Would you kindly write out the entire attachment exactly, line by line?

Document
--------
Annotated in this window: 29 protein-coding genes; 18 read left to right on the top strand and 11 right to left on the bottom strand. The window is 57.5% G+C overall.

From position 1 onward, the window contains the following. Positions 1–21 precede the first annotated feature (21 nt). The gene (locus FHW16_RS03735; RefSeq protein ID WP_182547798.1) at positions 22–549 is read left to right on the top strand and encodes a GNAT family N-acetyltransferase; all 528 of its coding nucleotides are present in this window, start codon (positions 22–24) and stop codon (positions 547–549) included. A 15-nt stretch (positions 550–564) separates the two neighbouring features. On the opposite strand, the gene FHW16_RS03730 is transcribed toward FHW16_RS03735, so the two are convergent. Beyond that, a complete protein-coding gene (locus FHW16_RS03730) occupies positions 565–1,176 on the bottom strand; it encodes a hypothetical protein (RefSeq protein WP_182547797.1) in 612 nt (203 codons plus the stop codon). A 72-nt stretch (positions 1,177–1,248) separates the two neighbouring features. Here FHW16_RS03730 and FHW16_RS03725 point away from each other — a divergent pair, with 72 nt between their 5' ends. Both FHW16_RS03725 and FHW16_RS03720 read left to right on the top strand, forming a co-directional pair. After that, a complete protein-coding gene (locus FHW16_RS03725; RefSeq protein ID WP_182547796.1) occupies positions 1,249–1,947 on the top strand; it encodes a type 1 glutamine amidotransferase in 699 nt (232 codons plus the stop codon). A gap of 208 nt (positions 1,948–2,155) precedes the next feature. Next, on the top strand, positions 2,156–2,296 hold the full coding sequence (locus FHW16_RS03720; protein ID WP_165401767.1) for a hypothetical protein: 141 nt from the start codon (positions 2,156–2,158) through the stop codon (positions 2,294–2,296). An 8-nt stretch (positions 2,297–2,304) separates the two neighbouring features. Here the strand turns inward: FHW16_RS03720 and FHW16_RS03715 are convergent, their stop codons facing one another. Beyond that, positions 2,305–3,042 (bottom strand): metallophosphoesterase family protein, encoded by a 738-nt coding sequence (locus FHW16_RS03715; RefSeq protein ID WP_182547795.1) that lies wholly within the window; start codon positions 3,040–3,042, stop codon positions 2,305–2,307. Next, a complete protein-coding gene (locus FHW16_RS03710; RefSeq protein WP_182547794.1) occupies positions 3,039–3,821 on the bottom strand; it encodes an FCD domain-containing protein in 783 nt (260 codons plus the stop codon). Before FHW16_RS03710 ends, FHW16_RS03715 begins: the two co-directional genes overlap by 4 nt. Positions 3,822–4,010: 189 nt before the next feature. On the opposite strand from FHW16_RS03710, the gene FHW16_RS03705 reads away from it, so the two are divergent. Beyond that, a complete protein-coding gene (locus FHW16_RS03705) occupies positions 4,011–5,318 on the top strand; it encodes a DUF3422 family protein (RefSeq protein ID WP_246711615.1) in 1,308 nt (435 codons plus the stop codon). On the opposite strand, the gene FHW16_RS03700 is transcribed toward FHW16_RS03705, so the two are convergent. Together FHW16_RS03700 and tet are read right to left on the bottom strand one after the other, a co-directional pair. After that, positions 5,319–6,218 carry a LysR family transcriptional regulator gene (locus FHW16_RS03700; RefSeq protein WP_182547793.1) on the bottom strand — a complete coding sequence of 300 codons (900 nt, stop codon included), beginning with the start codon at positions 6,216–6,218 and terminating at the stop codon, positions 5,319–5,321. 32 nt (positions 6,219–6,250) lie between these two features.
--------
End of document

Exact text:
Annotated in this window: 29 protein-coding genes; 18 read left to right on the top strand and 11 right to left on the bottom strand. The window is 57.5% G+C overall.

From position 1 onward, the window contains the following. Positions 1–21 precede the first annotated feature (21 nt). The gene (locus FHW16_RS03735; RefSeq protein ID WP_182547798.1) at positions 22–549 is read left to right on the top strand and encodes a GNAT family N-acetyltransferase; all 528 of its coding nucleotides are present in this window, start codon (positions 22–24) and stop codon (positions 547–549) included. A 15-nt stretch (positions 550–564) separates the two neighbouring features. On the opposite strand, the gene FHW16_RS03730 is transcribed toward FHW16_RS03735, so the two are convergent. Beyond that, a complete protein-coding gene (locus FHW16_RS03730) occupies positions 565–1,176 on the bottom strand; it encodes a hypothetical protein (RefSeq protein WP_182547797.1) in 612 nt (203 codons plus the stop codon). A 72-nt stretch (positions 1,177–1,248) separates the two neighbouring features. Here FHW16_RS03730 and FHW16_RS03725 point away from each other — a divergent pair, with 72 nt between their 5' ends. Both FHW16_RS03725 and FHW16_RS03720 read left to right on the top strand, forming a co-directional pair. After that, a complete protein-coding gene (locus FHW16_RS03725; RefSeq protein ID WP_182547796.1) occupies positions 1,249–1,947 on the top strand; it encodes a type 1 glutamine amidotransferase in 699 nt (232 codons plus the stop codon). A gap of 208 nt (positions 1,948–2,155) precedes the next feature. Next, on the top strand, positions 2,156–2,296 hold the full coding sequence (locus FHW16_RS03720; protein ID WP_165401767.1) for a hypothetical protein: 141 nt from the start codon (positions 2,156–2,158) through the stop codon (positions 2,294–2,296). An 8-nt stretch (positions 2,297–2,304) separates the two neighbouring features. Here the strand turns inward: FHW16_RS03720 and FHW16_RS03715 are convergent, their stop codons facing one another. Beyond that, positions 2,305–3,042 (bottom strand): metallophosphoesterase family protein, encoded by a 738-nt coding sequence (locus FHW16_RS03715; RefSeq protein ID WP_182547795.1) that lies wholly within the window; start codon positions 3,040–3,042, stop codon positions 2,305–2,307. Next, a complete protein-coding gene (locus FHW16_RS03710; RefSeq protein WP_182547794.1) occupies positions 3,039–3,821 on the bottom strand; it encodes an FCD domain-containing protein in 783 nt (260 codons plus the stop codon). Before FHW16_RS03710 ends, FHW16_RS03715 begins: the two co-directional genes overlap by 4 nt. Positions 3,822–4,010: 189 nt before the next feature. On the opposite strand from FHW16_RS03710, the gene FHW16_RS03705 reads away from it, so the two are divergent. Beyond that, a complete protein-coding gene (locus FHW16_RS03705) occupies positions 4,011–5,318 on the top strand; it encodes a DUF3422 family protein (RefSeq protein ID WP_246711615.1) in 1,308 nt (435 codons plus the stop codon). On the opposite strand, the gene FHW16_RS03700 is transcribed toward FHW16_RS03705, so the two are convergent. Together FHW16_RS03700 and tet are read right to left on the bottom strand one after the other, a co-directional pair. After that, positions 5,319–6,218 carry a LysR family transcriptional regulator gene (locus FHW16_RS03700; RefSeq protein WP_182547793.1) on the bottom strand — a complete coding sequence of 300 codons (900 nt, stop codon included), beginning with the start codon at positions 6,216–6,218 and terminating at the stop codon, positions 5,319–5,321. 32 nt (positions 6,219–6,250) lie between these two features.